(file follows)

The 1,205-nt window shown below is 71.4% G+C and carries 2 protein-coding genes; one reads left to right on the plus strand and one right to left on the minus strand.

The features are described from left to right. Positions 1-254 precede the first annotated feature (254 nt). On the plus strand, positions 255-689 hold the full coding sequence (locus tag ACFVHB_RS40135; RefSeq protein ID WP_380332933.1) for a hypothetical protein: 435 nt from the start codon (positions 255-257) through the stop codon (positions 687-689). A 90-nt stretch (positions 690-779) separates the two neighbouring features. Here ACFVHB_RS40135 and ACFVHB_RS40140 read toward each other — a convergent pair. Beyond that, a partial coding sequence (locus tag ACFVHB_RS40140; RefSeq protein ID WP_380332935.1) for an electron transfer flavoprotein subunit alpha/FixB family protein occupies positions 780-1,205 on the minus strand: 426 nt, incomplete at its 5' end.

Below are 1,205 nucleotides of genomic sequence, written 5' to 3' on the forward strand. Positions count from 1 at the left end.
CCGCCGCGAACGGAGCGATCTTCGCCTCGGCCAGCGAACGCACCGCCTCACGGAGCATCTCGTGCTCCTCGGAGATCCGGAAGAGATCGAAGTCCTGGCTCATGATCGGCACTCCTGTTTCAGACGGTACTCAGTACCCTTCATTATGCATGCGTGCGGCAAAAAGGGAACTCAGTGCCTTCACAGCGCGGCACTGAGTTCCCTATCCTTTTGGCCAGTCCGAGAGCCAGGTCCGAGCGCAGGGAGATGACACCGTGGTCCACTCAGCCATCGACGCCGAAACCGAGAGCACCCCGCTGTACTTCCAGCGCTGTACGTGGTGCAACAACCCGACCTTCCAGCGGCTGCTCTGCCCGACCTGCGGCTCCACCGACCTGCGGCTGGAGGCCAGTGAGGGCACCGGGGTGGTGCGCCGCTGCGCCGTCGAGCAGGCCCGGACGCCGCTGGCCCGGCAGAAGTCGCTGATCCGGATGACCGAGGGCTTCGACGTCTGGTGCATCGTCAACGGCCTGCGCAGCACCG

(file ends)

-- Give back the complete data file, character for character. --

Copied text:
The 1,205-nt window shown below is 71.4% G+C and carries 2 protein-coding genes; one reads left to right on the plus strand and one right to left on the minus strand.

The features are described from left to right. Positions 1-254 precede the first annotated feature (254 nt). On the plus strand, positions 255-689 hold the full coding sequence (locus tag ACFVHB_RS40135; RefSeq protein ID WP_380332933.1) for a hypothetical protein: 435 nt from the start codon (positions 255-257) through the stop codon (positions 687-689). A 90-nt stretch (positions 690-779) separates the two neighbouring features. Here ACFVHB_RS40135 and ACFVHB_RS40140 read toward each other — a convergent pair. Beyond that, a partial coding sequence (locus tag ACFVHB_RS40140; RefSeq protein ID WP_380332935.1) for an electron transfer flavoprotein subunit alpha/FixB family protein occupies positions 780-1,205 on the minus strand: 426 nt, incomplete at its 5' end.

Below are 1,205 nucleotides of genomic sequence, written 5' to 3' on the forward strand. Positions count from 1 at the left end.
CCGCCGCGAACGGAGCGATCTTCGCCTCGGCCAGCGAACGCACCGCCTCACGGAGCATCTCGTGCTCCTCGGAGATCCGGAAGAGATCGAAGTCCTGGCTCATGATCGGCACTCCTGTTTCAGACGGTACTCAGTACCCTTCATTATGCATGCGTGCGGCAAAAAGGGAACTCAGTGCCTTCACAGCGCGGCACTGAGTTCCCTATCCTTTTGGCCAGTCCGAGAGCCAGGTCCGAGCGCAGGGAGATGACACCGTGGTCCACTCAGCCATCGACGCCGAAACCGAGAGCACCCCGCTGTACTTCCAGCGCTGTACGTGGTGCAACAACCCGACCTTCCAGCGGCTGCTCTGCCCGACCTGCGGCTCCACCGACCTGCGGCTGGAGGCCAGTGAGGGCACCGGGGTGGTGCGCCGCTGCGCCGTCGAGCAGGCCCGGACGCCGCTGGCCCGGCAGAAGTCGCTGATCCGGATGACCGAGGGCTTCGACGTCTGGTGCATCGTCAACGGCCTGCGCAGCACCG